Fickell faces big game, big questions
COLUMBUS (AP) — Even armchair coaches wouldn’t want Luke Fickell’s job this week.
Ohio State’s interim coach is preparing the Buckeyes for their biggest game of the season, a trek to The Big House to take on archrival Michigan.
On top of that, he’s fending off questions about his future. It is widely rumored that former Florida coach Urban Meyer has already reached an agreement in principle with Ohio State to take over the football program next season, although none of the major players in the drama is confirming anything.
“Maybe the good thing is at least we have this game to focus on,” center Mike Brewster said of the distractions swirling around the Buckeyes. “What happens after that, who knows? The younger guys I’m sure their heads are spinning a little bit. We hear stuff. We read everything. Who knows what’s true and what’s not?”
Fickell is working on a one-year, $775,000 contract as head coach. A native of Columbus and a lifelong fan of the Buckeyes, he has no real guarantees beyond this year.
As if that weren’t enough, he has also had to deal with looming NCAA sanctions, recruiting work and a likely trip to a bowl game.
Yet he says he tries to live a normal life — as normal a life as there can be for a 38-year-old husband and father of four small children while the weight of a state sits squarely on his shoulders.
“You live in a bubble, so to speak, in some ways,” he said. “(When) I get a chance to go home, if my kids are up, then I play with them. I spend time with my wife. I don’t turn the TV on. If it is on, it’s probably ‘Animal Planet’ or something that the kids are watching. And you just try to get yourself away for a few minutes.”
He took the job on an interim basis before Jim Tressel had even stepped aside. Ohio State learned last December that several football players had gotten cash and tattoos from the focus of a federal drug-trafficking probe.
It was later determined that Tressel knew about the NCAA violations, didn’t tell his bosses, lied on a compliance form and then played ineligible players throughout the 2010 season.
Tressel was suspended for two games, then five, then eventually forced to resign on May 30. Fickell, a defensive assistant coach at his alma mater where he started at nose guard for four years, took Tressel’s place.
There have been untold trials and tribulations since, including the early departure of junior quarterback Terrelle Pryor to the NFL, several other NCAA suspensions, critical injuries and a season (6-5, 3-4 Big Ten) that was destined to be a disaster in a city where football disasters aren’t readily accepted.
But along the way, during this emotional year and even before, Fickell has acquired many admirers.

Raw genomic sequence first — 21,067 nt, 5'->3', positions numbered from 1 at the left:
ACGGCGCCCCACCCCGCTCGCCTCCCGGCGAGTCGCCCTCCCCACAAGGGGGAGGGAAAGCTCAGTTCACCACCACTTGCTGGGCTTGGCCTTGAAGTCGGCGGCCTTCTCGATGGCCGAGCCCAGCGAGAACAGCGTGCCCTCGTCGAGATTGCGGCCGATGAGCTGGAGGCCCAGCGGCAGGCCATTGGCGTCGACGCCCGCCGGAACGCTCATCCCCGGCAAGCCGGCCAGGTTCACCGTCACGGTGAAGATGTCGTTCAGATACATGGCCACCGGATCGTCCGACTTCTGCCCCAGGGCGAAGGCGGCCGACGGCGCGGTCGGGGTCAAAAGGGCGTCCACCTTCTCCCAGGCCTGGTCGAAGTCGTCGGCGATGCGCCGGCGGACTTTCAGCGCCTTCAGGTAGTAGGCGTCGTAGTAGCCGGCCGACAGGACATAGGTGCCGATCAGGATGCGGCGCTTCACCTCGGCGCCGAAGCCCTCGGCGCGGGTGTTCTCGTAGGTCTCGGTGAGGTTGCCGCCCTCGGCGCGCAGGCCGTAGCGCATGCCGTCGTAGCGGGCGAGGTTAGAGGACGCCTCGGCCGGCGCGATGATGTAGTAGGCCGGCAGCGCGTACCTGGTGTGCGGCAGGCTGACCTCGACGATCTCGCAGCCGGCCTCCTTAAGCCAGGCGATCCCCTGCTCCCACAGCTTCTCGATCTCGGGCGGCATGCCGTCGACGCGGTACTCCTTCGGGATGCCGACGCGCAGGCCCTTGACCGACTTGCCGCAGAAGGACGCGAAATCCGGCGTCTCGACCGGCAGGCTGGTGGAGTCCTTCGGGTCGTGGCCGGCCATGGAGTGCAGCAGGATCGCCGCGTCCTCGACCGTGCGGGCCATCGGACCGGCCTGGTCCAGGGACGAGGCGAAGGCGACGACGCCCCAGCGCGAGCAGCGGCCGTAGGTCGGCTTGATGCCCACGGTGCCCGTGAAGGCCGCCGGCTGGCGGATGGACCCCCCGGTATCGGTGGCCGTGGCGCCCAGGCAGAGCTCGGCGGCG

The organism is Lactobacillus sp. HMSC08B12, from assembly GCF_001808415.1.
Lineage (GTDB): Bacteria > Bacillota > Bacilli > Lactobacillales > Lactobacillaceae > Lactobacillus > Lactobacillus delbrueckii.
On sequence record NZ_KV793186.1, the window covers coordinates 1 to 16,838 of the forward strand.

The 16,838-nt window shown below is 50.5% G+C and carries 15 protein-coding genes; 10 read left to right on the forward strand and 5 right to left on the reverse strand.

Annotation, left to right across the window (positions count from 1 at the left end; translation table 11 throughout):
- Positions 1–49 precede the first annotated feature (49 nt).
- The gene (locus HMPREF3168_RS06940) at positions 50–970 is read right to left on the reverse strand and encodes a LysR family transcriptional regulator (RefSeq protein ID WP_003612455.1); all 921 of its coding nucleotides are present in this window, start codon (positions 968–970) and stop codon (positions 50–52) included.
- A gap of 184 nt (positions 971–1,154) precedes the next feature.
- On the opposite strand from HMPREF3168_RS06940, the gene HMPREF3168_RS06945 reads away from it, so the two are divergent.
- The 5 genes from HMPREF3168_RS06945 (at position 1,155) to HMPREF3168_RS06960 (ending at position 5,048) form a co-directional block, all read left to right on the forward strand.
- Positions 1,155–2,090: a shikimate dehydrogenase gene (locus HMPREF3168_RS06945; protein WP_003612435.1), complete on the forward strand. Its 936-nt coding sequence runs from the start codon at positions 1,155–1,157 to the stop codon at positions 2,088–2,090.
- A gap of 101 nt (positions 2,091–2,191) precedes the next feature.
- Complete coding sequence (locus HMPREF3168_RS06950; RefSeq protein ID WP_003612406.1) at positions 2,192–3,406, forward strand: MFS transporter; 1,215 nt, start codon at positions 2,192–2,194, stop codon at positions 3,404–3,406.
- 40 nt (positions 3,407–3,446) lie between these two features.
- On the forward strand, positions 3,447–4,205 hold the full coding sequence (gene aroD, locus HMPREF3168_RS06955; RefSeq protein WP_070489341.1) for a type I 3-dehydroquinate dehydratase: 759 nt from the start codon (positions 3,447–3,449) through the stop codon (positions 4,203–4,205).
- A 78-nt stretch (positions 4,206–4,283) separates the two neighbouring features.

His counterpart at No. 17 Michigan (9-2, 5-2), Brady Hoke, has known him for some time. He empathizes with what Fickell has had to go through.
“Well, it’s always tough. Luke is a guy who I have a lot respect for,” Hoke said this week. He also called Fickell and members of his staff “really good people.”
Fickell’s players seem to genuinely like him. Their loyalty isn’t feigned, nor is their desire to try to fix this last, difficult year by winning on Saturday.
“You fight for this team, you fight for the program, you fight for the university but the person I’m fighting for, that I support no matter what, is coach Fickell,” defensive back Tyler Moeller said. “He has done a great job this year with the circumstances. He’s a winner, he’s a Buckeye through and through. He’s a great coach and I have his back no matter what.”
Of course, the wins and losses are the bottom line. But some counsel there are other considerations.
“He was thrown into a very tough situation,” said Brewster. “There’s other parts to be judged as far as keeping us together like he has. And it’s been crazy coming up on 12 months — and we made it out in one piece. It wasn’t the season I imagined but the fact my buddies and I stayed together, I’ll remember that.”
Just like he has throughout the autumns for most of his adult life, Fickell is preparing for another Ohio State football game this Saturday.
He refuses to look back on the past few months for fear it might take away even a second he could spend trying to come up with anything he could do to make a difference in the game.
“I figure that after the season, when you have some time to actually relax a little bit and reflect, you’ll do that,” he said. “That doesn’t mean I haven’t taken notes on every situation and every decision that I’ve made, good or bad.”
“But to sit back and reflect on what it’s meant to me, that’s not what it’s about right now. It’s about Ohio State. It’s about Michigan. It’s about the greatest rivalry in all of sports.”
Linebacker Andrew Sweat said the world outside the locker room doesn’t understand how difficult it has all been for the Buckeyes. And that they couldn’t have gotten through it without some solid leadership from their head coach.
“Coach Fickell is the greatest coach I’ve ever had,” he said. “He loves Ohio State with a passion. He wants to win more than anyone. While everyone has their own opinion outside, I feel blessed to have the opportunity to play for a man that stands for what he stands for. I’m honored to have the opportunity to play for him.”
Follow Rusty Miller on Twitter: http://www.twitter.com/rustymillerap .
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